Read it at http://physicsworld.com/cws/article/news/40161

Experiment Reveals Conductor-insulator Transition
"University of Chicago physicists have, for the first time, directly observed a group of atoms transform from a conducting state into an insulating state. “It opens up much richer phenomena to explore,” said Cheng Chin, an assistant professor in physics at the University. Chin’s team conducted the experiment as the first step in a project to simulate the dynamics of electrons in a solid. “How you can make the transition from a conducting material to a non-conducting material is difficult to conceive,” said Chin. But his team actually observed such a transition using super-cooled atoms to simulate the behavior of electrons."
Read more at http://www.newswise.com/articles/experiment-reveals-conductor-insulator-transition

Electrical circuit runs entirely off power in trees
"There's enough power in trees for University of Washington researchers to run an electronic circuit, according to results to be published in an upcoming issue of the Institute of Electrical and Electronics Engineers' Transactions on Nanotechnology. "As far as we know this is the first peer-reviewed paper of someone powering something entirely by sticking electrodes into a tree," said co-author Babak Parviz, a UW associate professor of electrical engineering. A study last year from the Massachusetts Institute of Technology found that plants generate a voltage of up to 200 millivolts when one electrode is placed in a plant and the other in the surrounding soil. Those researchers have since started a company developing forest sensors that exploit this new power source. The UW team sought to further academic research in the field of tree power by building circuits to run off that energy. They successfully ran a circuit solely off tree power for the first time."
Read about it at http://uwnews.org/article.asp?articleID=51869

Engineering in K 12 Education: Understanding the Status and Improving the Prospects
"Engineering education in K-12 classrooms is a small but growing phenomenon that may have implications for engineering and also for the other "STEM" subjects--science, technology, and mathematics. Specifically, engineering education may improve student learning and achievement in science and mathematics, increase awareness of engineering and the work of engineers, boost youth interest in pursuing engineering as a career, and increase the technological literacy of all students. The teaching of STEM subjects in U.S. schools must be improved in order to retain U.S. competitiveness in the global economy and to develop a workforce with the knowledge and skills to address technical and technological issues. Engineering in K-12 Education reviews the scope and impact of engineering education today and makes several recommendations to address curriculum, policy, and funding issues. The book also analyzes a number of K-12 engineering curricula in depth and discusses what is known from the cognitive sciences about how children learn engineering-related concepts and skills."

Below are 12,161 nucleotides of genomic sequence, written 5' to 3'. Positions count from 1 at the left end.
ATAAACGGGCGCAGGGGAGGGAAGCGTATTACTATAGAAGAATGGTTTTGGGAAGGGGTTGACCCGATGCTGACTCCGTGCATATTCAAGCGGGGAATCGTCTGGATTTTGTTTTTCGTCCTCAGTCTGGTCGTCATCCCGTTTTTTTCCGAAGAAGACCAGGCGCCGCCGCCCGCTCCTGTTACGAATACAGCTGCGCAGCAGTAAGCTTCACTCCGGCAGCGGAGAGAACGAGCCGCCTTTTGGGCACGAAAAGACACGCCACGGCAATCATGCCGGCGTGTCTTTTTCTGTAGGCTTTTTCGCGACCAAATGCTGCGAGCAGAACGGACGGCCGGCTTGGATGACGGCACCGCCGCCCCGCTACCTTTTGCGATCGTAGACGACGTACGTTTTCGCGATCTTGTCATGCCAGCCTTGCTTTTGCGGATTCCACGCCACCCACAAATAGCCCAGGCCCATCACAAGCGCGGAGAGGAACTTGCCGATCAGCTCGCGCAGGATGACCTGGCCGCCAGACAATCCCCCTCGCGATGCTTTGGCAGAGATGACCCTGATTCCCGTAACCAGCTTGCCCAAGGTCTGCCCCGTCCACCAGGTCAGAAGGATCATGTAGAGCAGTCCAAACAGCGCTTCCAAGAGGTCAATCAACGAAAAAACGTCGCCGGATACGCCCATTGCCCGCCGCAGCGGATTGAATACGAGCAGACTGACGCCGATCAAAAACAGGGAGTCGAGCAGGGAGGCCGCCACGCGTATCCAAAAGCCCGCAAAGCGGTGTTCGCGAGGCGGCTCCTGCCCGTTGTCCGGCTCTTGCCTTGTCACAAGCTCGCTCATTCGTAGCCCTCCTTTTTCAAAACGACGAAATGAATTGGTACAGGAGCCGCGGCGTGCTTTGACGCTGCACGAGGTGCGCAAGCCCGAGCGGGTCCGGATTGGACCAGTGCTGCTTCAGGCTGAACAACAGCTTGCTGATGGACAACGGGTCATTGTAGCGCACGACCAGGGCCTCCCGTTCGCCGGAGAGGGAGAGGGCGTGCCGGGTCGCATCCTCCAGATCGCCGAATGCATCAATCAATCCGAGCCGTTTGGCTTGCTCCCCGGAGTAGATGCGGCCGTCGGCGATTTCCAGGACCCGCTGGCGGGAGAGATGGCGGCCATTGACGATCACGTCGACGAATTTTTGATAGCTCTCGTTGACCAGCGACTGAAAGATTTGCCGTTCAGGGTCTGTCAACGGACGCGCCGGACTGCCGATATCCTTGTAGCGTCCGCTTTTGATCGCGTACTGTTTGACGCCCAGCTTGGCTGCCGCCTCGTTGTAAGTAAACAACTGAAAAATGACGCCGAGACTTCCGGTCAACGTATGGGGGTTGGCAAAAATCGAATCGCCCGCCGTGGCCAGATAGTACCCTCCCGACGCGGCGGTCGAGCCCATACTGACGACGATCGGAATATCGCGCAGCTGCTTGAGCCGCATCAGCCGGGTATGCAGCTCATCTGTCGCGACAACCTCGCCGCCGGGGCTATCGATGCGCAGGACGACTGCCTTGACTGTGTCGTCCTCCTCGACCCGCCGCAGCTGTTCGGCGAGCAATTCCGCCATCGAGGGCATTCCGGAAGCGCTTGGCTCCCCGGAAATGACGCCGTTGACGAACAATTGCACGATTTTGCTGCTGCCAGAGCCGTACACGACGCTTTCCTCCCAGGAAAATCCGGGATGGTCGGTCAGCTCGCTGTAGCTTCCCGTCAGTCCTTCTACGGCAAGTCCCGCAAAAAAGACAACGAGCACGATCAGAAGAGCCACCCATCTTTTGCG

Link to the fulltext from http://www.nap.edu/catalog.php?record_id=12635

Traffic waves sometimes one driver can vastly improve traffic.
"I live in Seattle and my two daily commutes last about 45 minutes. (That's when I'm lucky; sometimes it's more like two hours each.) This has given me an immense amount of time for watching the interesting patterns in the cars. Boredom led me to fantasize about the traffic being like a flowing liquid, with cars acting as giant water molecules. Over many months I slowly realized that this was not just a fantasy. Why had I never noticed all the "traffic fluid dynamics" out there? Once my brain became sensitized to it, I started seeing quite a variety of interesting things occurring. Eventually I started using my car to poke at the flowing traffic. Observation eventually leads to experimentation, no? There are amazing things you can do as an "amateur traffic dynamicist." You can drive like an "anti-rubbernecker" and erase slowdowns created by other drivers."
See it at http://trafficwaves.org/

Sir James Dyson: Why the World Needs More Engineers
"I have always advocated for investment in engineering – to both improve society and stimulate economies. It’s true that as engineer myself I have a vested interest. But following the financial fallout this is no longer just a point of view. It’s a necessity. President Obama believes invention and technology are key to moving forward, out of the current crisis and beyond. What is stopping us? Perception is a problem. There needs to be an ideological shift in the way we view engineering."
Read his thoughts at http://www.cnbc.com/id/32658090

Sudoku played by a robot
If you are frustrated with playing this game, then watch a robot solve it at http://www.youtube.com/watch?v=Mp8Y2yjV4fU&eurl=http%3A%2F%2Fengineering%2Ecuriouscatblog%2Enet%2F&feature=player_embedded